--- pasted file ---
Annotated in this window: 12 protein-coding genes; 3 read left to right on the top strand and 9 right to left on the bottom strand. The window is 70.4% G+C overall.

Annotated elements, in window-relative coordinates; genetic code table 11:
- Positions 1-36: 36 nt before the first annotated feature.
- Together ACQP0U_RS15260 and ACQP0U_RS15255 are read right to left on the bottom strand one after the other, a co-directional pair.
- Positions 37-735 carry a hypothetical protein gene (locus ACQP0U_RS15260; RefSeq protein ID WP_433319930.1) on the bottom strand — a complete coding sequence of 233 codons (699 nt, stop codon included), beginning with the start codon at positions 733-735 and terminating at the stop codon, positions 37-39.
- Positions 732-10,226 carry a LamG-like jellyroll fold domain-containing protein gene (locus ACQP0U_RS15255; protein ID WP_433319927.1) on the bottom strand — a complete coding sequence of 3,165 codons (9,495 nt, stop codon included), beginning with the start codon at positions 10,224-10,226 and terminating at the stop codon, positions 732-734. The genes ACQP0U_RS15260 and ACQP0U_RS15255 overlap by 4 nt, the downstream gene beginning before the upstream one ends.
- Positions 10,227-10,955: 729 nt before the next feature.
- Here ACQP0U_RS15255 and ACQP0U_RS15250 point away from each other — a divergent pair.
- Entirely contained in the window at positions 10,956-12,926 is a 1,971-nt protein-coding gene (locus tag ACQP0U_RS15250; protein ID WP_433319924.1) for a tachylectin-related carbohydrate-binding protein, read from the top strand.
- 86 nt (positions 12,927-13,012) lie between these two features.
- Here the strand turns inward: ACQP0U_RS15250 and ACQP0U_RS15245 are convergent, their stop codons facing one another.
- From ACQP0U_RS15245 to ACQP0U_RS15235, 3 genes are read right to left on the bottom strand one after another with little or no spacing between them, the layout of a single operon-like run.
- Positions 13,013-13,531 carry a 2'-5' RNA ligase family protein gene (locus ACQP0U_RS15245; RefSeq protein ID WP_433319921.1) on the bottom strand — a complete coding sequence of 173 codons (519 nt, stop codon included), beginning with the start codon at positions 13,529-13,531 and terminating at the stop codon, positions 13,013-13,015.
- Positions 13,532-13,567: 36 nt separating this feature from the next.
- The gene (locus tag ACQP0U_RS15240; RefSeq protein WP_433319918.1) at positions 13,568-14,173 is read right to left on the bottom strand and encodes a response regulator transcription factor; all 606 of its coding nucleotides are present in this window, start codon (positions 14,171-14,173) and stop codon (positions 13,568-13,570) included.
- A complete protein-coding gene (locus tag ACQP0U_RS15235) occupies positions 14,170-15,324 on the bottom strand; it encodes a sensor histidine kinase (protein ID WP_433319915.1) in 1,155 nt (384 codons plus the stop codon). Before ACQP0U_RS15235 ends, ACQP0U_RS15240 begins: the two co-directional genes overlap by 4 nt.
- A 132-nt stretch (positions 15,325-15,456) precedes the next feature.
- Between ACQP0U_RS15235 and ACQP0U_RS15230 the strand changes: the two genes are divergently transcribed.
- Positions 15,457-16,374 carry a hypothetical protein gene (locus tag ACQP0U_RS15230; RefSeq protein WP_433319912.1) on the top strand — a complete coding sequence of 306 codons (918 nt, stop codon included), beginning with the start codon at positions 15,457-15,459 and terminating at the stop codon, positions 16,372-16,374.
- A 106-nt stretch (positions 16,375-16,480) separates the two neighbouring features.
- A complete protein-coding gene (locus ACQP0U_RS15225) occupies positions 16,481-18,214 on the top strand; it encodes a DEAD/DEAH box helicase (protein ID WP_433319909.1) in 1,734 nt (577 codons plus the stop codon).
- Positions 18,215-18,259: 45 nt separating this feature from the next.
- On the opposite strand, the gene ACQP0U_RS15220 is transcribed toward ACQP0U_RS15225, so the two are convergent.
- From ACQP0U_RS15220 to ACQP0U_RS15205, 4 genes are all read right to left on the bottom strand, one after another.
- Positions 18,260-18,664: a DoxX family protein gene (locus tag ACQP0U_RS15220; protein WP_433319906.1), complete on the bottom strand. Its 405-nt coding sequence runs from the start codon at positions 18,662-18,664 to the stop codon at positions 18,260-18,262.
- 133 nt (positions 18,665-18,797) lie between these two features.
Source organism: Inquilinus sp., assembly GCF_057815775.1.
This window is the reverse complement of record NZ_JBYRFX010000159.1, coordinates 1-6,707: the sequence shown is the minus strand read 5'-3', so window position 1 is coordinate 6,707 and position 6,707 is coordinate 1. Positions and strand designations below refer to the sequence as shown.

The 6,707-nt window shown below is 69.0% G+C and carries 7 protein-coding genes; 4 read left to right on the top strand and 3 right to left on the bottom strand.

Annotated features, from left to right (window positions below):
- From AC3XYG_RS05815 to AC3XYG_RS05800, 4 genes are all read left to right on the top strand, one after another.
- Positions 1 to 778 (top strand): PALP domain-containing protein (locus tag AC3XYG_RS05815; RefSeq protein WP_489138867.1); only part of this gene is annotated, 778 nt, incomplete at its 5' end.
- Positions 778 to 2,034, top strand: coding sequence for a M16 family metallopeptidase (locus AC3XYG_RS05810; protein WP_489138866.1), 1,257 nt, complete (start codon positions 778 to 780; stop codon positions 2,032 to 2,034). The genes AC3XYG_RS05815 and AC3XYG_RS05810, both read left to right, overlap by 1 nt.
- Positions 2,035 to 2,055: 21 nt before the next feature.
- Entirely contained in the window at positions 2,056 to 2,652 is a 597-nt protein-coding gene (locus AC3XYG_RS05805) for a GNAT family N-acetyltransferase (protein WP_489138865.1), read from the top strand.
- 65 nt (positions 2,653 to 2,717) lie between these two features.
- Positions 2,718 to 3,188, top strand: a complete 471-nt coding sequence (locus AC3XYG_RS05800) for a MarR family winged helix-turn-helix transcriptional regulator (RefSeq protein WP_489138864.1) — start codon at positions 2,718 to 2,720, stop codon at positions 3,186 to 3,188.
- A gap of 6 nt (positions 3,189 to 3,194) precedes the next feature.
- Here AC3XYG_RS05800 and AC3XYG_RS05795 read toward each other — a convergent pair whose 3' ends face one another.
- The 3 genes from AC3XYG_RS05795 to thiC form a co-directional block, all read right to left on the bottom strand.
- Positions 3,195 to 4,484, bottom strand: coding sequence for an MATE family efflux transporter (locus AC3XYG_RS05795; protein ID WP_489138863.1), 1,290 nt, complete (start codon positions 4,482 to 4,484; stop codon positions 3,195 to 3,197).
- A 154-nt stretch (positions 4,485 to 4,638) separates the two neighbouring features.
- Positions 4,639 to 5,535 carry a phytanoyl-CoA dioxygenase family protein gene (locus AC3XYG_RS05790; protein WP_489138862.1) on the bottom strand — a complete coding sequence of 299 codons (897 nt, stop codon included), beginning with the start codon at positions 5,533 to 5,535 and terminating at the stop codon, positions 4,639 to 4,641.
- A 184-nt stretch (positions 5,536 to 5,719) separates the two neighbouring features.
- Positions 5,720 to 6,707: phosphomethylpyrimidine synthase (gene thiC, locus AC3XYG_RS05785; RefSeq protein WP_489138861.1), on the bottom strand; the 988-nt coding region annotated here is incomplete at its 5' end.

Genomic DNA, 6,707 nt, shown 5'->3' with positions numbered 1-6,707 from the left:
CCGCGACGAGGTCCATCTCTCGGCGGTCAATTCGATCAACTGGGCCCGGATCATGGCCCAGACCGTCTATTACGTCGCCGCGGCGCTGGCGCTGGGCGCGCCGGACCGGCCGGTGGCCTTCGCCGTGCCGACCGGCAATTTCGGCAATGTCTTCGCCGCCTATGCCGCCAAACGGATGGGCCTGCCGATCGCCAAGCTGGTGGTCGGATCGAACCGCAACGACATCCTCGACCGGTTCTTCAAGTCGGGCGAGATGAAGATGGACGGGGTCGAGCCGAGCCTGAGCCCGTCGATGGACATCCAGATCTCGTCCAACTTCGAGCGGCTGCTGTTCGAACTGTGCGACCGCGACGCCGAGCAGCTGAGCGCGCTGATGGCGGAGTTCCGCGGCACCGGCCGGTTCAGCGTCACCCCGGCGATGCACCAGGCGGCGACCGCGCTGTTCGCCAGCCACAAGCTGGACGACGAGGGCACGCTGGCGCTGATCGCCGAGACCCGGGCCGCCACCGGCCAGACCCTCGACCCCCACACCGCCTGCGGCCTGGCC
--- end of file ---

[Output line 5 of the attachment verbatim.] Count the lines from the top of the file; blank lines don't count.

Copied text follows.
- Positions 37-735 carry a hypothetical protein gene (locus ACQP0U_RS15260; RefSeq protein ID WP_433319930.1) on the bottom strand — a complete coding sequence of 233 codons (699 nt, stop codon included), beginning with the start codon at positions 733-735 and terminating at the stop codon, positions 37-39.